it’s an interesting thing to think about, though (i first typed “thing about”. ha!). and it’s funny how it works in different ways on different levels—in my music, i feel no need to censor myself or hold back, and there’s really no such thing as going too far (short of making racist or homophobic comments, which i would never do, because i don’t have any of those feelings). i’ve dedicated entire albums to spitting venom at people who i feel have wronged me in one way or another, knowing they would probably end up hearing the music at some point, and it would be pretty obvious to them what i was singing about. there’s never been any fear of reprisal. it’s simply a matter of what must come out…coming out. but on the blog here, every once in a while i feel a need to hold back a little, whether it’s reigning in a bit of the profanity occasionally (fuck piss shit what?), or simply not expressing an opinion i know may ruffle some feathers. like, say, being upfront about the fact that i think some music is pretty unimpressive, when it’s touted as being quite the opposite. with cookie-cutter pop music, i feel it’s pretty safe to go to town, but elsewhere it’s a different story. it’s not that there’s a fear of reprisal here…maybe it’s something about seeing the words on a screen, and knowing other people will read them, that gives me pause, while singing or speaking them is a different experience, because in that case there’s music to add to (or soften, or twist) the experience.
to be clear, i’m not sitting over here with piles of posts i’ve held back for fear or pissing people off. 99% of the time i say exactly what i think, unencumbered by any thoughts of “who might be offended by this?” and the long-winded posts stretching all the way back to the beginning, attacking anything from ashley dupre’s five-second music career to being misquoted in print, will attest to that. in the two and-a-half years i’ve been writing this blog now, i think i’ve only had about three drafts that have found themselves sitting around collecting digital dust. it felt good to get out my thoughts and purge some things, but there was really no need to make those posts public, and there’s no need now. i think there’s a fine line between speaking your mind, and becoming one of the shit-talkers my tender new song is about…and maybe that’s what makes me think twice before i say certain things. some opinions are best kept to yourself. like, say, the opinion that mel gibson just might be a complete raving lunatic. oh, wait…everyone in the world thinks that now. no matter, then.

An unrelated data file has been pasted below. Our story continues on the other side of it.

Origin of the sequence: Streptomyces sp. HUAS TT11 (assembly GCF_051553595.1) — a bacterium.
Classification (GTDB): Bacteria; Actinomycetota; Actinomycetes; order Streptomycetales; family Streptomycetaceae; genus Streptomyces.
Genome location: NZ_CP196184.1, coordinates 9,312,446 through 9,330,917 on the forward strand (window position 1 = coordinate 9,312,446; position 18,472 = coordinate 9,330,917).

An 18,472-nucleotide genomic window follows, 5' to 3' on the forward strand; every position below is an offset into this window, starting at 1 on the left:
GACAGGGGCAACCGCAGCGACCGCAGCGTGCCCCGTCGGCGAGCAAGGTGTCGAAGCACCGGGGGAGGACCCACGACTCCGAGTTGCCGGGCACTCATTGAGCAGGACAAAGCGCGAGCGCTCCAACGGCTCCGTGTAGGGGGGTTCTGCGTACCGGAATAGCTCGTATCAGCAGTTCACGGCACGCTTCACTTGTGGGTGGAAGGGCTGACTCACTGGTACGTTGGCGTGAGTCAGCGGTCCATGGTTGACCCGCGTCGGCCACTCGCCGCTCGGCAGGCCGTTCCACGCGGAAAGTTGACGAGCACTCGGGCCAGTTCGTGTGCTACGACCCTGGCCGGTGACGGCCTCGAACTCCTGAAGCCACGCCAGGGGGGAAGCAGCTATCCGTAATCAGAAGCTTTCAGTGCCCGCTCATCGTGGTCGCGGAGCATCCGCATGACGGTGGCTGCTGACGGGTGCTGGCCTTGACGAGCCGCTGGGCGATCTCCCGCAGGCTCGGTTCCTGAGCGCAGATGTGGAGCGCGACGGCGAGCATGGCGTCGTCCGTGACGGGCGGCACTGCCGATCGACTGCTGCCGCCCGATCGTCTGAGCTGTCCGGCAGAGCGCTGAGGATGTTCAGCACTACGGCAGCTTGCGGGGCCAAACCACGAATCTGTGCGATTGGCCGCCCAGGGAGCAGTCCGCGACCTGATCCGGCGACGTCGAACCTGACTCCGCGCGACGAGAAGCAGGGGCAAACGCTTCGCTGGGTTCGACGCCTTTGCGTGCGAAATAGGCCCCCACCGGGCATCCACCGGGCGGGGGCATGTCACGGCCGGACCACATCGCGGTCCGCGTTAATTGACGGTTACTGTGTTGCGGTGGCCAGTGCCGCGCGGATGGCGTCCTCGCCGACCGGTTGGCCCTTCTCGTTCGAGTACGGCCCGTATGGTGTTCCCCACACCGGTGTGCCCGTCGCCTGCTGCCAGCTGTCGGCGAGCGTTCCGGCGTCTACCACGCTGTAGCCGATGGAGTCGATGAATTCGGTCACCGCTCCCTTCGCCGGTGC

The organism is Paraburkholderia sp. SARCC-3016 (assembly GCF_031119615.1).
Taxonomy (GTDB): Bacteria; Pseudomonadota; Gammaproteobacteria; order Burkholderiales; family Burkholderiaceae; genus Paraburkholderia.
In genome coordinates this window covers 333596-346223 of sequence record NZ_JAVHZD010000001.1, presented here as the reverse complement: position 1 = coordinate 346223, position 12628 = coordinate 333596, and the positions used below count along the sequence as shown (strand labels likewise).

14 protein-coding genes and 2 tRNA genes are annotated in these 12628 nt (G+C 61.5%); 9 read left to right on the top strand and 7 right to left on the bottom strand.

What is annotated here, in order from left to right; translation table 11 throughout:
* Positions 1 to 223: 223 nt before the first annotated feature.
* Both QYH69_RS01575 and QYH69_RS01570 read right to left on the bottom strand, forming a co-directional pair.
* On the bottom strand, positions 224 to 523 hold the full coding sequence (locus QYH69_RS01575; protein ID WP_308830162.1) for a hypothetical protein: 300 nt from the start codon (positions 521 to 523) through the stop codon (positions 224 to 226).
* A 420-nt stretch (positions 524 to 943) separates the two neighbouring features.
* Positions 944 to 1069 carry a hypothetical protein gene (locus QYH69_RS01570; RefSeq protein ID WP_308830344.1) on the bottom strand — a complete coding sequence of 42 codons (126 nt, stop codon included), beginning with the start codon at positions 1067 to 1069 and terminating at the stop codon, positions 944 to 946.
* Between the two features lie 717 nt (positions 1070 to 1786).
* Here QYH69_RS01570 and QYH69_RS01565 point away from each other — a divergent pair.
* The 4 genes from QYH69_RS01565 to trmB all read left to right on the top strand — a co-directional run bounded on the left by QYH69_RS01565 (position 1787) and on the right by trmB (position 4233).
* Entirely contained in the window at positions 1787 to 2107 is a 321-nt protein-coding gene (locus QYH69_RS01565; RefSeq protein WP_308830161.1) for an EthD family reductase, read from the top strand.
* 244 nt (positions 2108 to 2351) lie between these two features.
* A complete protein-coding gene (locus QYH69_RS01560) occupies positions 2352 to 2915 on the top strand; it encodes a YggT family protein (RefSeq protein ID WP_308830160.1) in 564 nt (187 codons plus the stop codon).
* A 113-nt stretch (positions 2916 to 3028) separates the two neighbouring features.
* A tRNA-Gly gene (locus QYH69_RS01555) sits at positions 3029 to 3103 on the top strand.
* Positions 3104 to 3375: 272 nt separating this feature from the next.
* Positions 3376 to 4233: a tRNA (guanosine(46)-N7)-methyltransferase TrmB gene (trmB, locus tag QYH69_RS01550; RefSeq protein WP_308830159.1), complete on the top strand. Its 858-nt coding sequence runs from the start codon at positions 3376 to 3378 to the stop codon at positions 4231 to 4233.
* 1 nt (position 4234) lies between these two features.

still, i keep wondering what it is about music that makes this occasional self-censorship disappear. there’s another song going on the new album called “those who hunted passenger pigeons are now burning in hell”, sung from the viewpoint of a member of a species that has been extinct for almost 100 years. the title on its own is a pretty bold statement, but it was what i felt. i was reading about these birds and how they were treated, i got angry, and out came a song. the anger isn’t in the delivery of the song itself, so much as it’s in the song’s title. and yet, i would never say on the blog, “i hope anyone who massacred those birds in such a cruel and disgusting way is now burning in hell, regardless of what my spiritual beliefs are, or how decent they may have otherwise been as people.” it would feel like i was going too far, while to sing about it in a song feels completely reasonable and gives me no pause at all.
maybe mel gibson knows the answer.
i suppose the point, if i have one, is that self-censorship is sometimes necessary, and sometimes a good idea, particularly when it’s done in the interest of not needlessly offending people who have done no wrong. but i think it’s important to have an area where there is no censorship or compromise of any kind, and i guess music fits the bill for me. i’m not a political writer (nor do i ever think i will be), and i don’t really do love songs, but i’m always there in the music, with no holding back.